What to Expect When Calling a Helpline


Calling a helpline

A closer look into what to expect when calling a helpline


Why should I call a helpline?

Talking in real-time to a trained counselor or volunteer provides you with immediate support and allows counselors to easily connect you with additional places to get help. If you’re feeling nervous about calling, that’s okay. It can be scary to pick up the phone, especially if you don’t know what to expect.

If you’re facing a serious issue or worried for your safety, we encourage you to contact crisis helplines, such as:

  • Lines for Life: Suicide LifeLine - For those going through crisis and those concerned for them

    • Call 1-800-273-8255 (24/7/365)

    • Text 273TALK to 839863 (8am-11pm PST daily)

  • Lines for Life: Alcohol and Drug Helpline - For individuals and family members seeking crisis intervention, treatment referral, and chemical-dependency information

    • Call 1-800-923-4357 (24/7/365)

    • Text RecoveryNow to 839863 (8am-11pm PST daily)

  • Lines for Life: Military Helpline - Support for service members, veterans and their families

    • Call 1-888-457-4838 (24/7/365)

    • Text MIL1 to 839863 (8am-11pm PST daily)

  • Lines for Life: Youthline - Support for youth in crisis or when needing help

    • Call 1-877-968-8491

    • Text teen2teen to 839863

    • Email at YouthL@LinesforLife.org

    • Chat online here

    • Teens are available to chat with you from 4pm-10pm PST daily, all other times are with adults

  • Your Life Your Voice - Trained counselors to talk to 24/7, ran by Boystown (for everyone)

    • Call 1-800-448-300

  • National Runaway Safeline - If you’ve run away from home

    • Call 1-800-RUNAWAY

  • The Trevor Project - If you’re struggling with LGBTQ challenges

    • Call 1-866-488-7386

  • RAINN -  If you’re struggling with sexual violence, like rape, abuse and incest

    • Call 1-800-656-HOPE

Common questions you might have

Who answers your call? When you call a helpline, a trained counselor will answer your calls. Many have a background in mental health or social work, but all volunteers receive training in crisis counseling and suicide intervention.

When should you call? You do not have to be in a serious crisis to call a helpline. Some people call simply to obtain information and referrals for local community services. Others call because they have something that’s on their mind that they want to talk over with someone outside of the current situation. Of course, if you are in a serious emotional crisis, they’re there for that too.

How can they help? Above all, the counselor who answers your call is there to listen.  Whether you’re feeling hopeless, angry or confused, counselors can help you process your feelings and assess your situation before working out what comes next.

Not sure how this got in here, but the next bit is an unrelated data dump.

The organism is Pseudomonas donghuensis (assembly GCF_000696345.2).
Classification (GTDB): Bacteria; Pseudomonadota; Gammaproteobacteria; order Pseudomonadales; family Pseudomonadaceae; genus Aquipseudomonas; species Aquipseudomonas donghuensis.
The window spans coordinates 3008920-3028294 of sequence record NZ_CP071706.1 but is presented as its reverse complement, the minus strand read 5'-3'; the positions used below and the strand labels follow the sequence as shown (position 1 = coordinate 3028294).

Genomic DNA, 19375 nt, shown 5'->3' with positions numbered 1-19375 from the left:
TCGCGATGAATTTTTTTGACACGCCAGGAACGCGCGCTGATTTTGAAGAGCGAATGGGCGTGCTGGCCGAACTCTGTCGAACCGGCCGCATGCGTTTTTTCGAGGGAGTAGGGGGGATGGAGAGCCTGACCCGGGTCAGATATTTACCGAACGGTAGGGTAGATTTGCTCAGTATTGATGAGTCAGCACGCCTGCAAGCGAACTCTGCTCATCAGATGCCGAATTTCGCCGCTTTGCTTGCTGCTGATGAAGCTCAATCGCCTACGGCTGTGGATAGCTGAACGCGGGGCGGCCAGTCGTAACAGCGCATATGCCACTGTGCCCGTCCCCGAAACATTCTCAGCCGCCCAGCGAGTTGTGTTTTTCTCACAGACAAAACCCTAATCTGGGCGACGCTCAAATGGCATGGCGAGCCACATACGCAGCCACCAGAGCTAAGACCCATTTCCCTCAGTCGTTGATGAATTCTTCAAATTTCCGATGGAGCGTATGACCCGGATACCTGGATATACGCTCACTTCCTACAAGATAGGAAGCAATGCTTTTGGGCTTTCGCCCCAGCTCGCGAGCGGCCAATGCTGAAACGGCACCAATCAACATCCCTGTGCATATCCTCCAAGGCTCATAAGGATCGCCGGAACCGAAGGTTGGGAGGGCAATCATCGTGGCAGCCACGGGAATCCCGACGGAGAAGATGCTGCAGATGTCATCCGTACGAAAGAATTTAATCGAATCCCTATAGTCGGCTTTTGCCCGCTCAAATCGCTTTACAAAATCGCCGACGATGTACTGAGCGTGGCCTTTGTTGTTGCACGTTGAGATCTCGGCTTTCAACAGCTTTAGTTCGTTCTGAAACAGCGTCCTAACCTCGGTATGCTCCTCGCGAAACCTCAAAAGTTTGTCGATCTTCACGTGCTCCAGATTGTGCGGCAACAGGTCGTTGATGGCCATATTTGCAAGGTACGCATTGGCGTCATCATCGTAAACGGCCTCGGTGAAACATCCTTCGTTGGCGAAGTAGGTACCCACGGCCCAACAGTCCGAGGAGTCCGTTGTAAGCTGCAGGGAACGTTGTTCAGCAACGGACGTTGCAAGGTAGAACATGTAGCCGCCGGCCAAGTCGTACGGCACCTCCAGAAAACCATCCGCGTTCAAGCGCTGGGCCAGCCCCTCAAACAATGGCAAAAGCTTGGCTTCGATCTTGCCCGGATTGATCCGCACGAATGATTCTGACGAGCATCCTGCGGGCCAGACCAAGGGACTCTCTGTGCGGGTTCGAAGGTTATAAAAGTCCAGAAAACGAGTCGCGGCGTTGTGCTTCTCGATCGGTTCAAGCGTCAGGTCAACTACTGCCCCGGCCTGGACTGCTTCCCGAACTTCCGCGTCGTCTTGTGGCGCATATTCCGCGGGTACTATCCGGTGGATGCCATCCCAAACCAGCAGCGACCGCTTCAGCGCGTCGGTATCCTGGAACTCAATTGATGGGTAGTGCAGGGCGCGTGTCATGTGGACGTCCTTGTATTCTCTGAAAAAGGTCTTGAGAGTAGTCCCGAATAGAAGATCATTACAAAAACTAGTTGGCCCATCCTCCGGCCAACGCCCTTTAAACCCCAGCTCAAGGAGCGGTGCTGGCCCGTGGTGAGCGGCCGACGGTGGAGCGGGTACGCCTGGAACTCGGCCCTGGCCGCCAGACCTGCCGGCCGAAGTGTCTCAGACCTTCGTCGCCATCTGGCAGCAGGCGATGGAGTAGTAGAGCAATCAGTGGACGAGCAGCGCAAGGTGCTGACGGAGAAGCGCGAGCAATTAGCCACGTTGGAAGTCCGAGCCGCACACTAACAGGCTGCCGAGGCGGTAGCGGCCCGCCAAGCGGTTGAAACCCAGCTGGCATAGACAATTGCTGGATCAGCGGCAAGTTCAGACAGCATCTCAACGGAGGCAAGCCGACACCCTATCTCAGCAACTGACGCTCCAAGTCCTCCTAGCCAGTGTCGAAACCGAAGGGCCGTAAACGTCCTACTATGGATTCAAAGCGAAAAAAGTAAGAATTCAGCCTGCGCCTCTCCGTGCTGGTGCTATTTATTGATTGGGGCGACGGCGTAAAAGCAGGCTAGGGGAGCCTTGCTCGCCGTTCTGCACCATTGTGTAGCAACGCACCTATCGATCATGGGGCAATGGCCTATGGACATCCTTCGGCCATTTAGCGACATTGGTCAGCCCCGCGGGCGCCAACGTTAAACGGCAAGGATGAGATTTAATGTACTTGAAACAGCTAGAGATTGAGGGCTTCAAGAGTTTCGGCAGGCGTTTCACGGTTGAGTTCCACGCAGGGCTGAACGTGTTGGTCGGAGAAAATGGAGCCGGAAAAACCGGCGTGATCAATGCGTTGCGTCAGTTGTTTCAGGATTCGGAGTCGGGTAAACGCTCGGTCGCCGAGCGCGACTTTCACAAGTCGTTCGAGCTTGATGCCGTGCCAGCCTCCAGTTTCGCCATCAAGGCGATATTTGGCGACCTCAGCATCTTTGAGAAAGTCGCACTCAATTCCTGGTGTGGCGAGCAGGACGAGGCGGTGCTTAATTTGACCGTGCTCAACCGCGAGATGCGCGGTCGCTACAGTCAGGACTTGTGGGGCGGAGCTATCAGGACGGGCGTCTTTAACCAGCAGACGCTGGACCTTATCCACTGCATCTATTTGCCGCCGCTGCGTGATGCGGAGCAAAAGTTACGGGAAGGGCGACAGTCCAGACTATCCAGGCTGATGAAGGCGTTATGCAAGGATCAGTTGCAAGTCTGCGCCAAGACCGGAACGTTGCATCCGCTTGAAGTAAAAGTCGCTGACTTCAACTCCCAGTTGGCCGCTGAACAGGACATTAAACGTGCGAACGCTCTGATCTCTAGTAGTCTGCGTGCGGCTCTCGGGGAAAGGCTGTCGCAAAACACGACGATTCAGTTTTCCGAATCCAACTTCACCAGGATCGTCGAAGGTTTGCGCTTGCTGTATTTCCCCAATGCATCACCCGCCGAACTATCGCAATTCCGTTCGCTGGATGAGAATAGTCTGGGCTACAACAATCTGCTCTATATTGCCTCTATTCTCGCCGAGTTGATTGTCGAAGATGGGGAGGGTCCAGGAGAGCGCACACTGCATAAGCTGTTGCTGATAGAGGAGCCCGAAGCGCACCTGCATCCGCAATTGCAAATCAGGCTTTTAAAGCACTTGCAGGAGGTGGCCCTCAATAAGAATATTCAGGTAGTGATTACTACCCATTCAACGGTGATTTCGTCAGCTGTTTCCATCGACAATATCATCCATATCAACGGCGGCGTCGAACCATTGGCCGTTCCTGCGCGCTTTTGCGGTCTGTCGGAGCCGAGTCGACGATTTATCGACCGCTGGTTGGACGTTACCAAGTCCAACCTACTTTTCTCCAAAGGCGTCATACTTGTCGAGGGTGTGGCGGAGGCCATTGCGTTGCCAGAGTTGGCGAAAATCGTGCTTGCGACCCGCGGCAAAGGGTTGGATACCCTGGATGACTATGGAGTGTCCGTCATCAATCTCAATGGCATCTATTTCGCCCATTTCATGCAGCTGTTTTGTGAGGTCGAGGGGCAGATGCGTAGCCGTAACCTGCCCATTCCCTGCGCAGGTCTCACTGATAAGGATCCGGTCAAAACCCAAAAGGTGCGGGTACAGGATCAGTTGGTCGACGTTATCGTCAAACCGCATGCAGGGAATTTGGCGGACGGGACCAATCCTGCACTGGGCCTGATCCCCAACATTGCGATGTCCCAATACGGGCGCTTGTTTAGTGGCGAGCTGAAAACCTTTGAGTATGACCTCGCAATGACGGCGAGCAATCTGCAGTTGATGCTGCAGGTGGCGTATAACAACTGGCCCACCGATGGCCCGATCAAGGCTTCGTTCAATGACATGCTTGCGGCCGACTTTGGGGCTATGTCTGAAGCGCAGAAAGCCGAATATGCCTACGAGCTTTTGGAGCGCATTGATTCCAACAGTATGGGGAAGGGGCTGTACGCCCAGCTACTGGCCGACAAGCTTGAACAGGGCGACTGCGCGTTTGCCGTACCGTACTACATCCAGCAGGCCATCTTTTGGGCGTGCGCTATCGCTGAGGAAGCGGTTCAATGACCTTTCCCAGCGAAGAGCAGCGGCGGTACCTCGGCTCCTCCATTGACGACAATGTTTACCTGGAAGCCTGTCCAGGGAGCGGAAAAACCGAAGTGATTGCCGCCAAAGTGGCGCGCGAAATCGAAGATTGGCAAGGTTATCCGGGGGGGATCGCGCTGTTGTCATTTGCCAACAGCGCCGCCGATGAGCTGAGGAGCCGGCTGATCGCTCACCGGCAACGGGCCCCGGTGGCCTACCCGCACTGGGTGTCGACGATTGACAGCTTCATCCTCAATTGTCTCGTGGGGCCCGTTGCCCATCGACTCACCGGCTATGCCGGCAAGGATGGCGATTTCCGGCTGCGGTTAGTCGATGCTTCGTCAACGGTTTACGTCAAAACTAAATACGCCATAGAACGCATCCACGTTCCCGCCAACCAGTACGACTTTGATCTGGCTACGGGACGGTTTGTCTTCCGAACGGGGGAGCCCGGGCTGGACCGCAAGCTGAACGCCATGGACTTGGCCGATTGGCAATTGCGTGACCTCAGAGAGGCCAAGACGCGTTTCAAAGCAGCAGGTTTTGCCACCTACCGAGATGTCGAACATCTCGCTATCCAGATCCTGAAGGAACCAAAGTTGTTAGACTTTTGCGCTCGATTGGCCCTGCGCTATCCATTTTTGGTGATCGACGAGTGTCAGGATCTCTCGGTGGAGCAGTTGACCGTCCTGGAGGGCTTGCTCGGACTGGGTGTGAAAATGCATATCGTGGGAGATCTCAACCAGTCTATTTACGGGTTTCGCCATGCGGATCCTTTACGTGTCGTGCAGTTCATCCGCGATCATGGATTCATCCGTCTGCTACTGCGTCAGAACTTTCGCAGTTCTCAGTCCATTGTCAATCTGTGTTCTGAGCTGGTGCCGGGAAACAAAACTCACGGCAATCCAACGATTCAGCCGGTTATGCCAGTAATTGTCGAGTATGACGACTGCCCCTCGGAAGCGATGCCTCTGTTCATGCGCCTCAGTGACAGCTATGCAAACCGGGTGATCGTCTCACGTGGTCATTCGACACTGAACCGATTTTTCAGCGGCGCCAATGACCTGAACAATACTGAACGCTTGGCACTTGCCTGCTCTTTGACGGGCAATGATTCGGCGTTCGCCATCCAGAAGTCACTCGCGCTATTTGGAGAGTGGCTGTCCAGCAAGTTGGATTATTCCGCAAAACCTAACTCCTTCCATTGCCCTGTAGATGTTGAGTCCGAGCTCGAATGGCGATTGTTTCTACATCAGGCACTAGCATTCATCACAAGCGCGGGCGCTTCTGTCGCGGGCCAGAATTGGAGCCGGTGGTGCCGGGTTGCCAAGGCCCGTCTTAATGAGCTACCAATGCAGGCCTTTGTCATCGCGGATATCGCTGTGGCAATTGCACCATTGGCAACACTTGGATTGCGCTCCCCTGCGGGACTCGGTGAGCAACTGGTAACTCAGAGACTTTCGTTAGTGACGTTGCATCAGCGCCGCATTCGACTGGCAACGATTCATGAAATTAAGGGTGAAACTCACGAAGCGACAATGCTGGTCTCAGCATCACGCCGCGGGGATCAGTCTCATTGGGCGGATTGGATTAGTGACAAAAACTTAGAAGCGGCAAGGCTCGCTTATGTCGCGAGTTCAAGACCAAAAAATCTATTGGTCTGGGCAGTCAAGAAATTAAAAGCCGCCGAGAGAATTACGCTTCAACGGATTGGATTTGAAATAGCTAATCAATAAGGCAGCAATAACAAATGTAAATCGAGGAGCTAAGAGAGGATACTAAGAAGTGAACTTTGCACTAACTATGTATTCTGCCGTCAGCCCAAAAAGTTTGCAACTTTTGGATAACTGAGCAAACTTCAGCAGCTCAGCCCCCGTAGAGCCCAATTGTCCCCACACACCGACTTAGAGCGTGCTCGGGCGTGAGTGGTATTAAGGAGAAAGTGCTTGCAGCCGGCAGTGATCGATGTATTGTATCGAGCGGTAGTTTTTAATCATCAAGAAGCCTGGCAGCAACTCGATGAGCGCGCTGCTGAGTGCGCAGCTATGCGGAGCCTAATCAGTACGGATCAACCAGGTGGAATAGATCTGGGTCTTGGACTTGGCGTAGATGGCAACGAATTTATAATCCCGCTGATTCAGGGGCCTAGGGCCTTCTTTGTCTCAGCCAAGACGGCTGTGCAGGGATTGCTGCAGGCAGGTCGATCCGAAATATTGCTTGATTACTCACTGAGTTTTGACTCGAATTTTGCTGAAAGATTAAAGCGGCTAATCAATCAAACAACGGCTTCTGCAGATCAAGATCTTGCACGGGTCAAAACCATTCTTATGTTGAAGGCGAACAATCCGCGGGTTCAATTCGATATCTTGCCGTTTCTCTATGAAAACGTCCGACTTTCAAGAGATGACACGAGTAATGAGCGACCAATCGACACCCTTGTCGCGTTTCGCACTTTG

Different helplines focus on different topics, but all will be able to provide support, information and referrals. Whatever your issue, your call will be answered by someone who will be supportive and non-judgmental, and who will try to understand exactly what you’re saying and how you’re feeling.

They want to help you stay safe, think through your situation or problem, explore your options, and to help you figure out what you want to do, if anything.

What types of questions will you be asked? A lot of help lines are designed to be anonymous and confidential. This means that while you may be asked to give your first name, you will not need to provide any additional identifying information like last names or addresses, etc. Many find that this anonymity helps them to feel more comfortable when answering personal questions about their situation.

Some sample questions you may be asked include:

  • Are you in a safe place to talk?

  • How can I help you today?

  • How old are you?

    • This helps counselors understand your eligibility for different types of services.

    • If you are a minor (legal definition varies from state to state) and have specific questions related to your age and the issue you’re experiencing the counselor can address those questions.  

  • Tell me a little about what happened that led you to call?

  • When you are upset, to whom do you usually go to for support?

  • Is there anyone else that you feel you can talk to about this situation?

  • How are you surviving, and do you need a safe place to go?

    • For those callers who express a need for safe shelter, counselors, like those at National Runaway Safeline, will need to know your city and state to begin locating an available safe shelter for you.

Why do they ask so many questions?

It‘s important for them to get a clear understanding of your situation and see it from your perspective. Remember, they don’t know you or anything about your life. They don’t ask questions to be nosy—they ask questions to find the source of your trouble and develop an action plan that makes you feel comfortable.

Regardless of age or location, these services are in place to provide support and assure your safety. Honesty about your situation will help counselors determine the best resources for you whether you’re dealing with LGBTQIA+ issues, child abuse, mental health struggles, etc.

Are there alternatives to calling?

Yes. We know some people may be more comfortable reaching out over the Internet, and many services also offer chat, email, online forum or text options.

You can also reach out to someone in person. Speaking to a trusted adult, teacher, school counselor, doctor, or another mental health professional is also a great option.

No matter how you reach out, the most important thing is getting help. You’re not alone!

Acknowledgements: This article was partially developed by youth and staff for us.ReachOut.com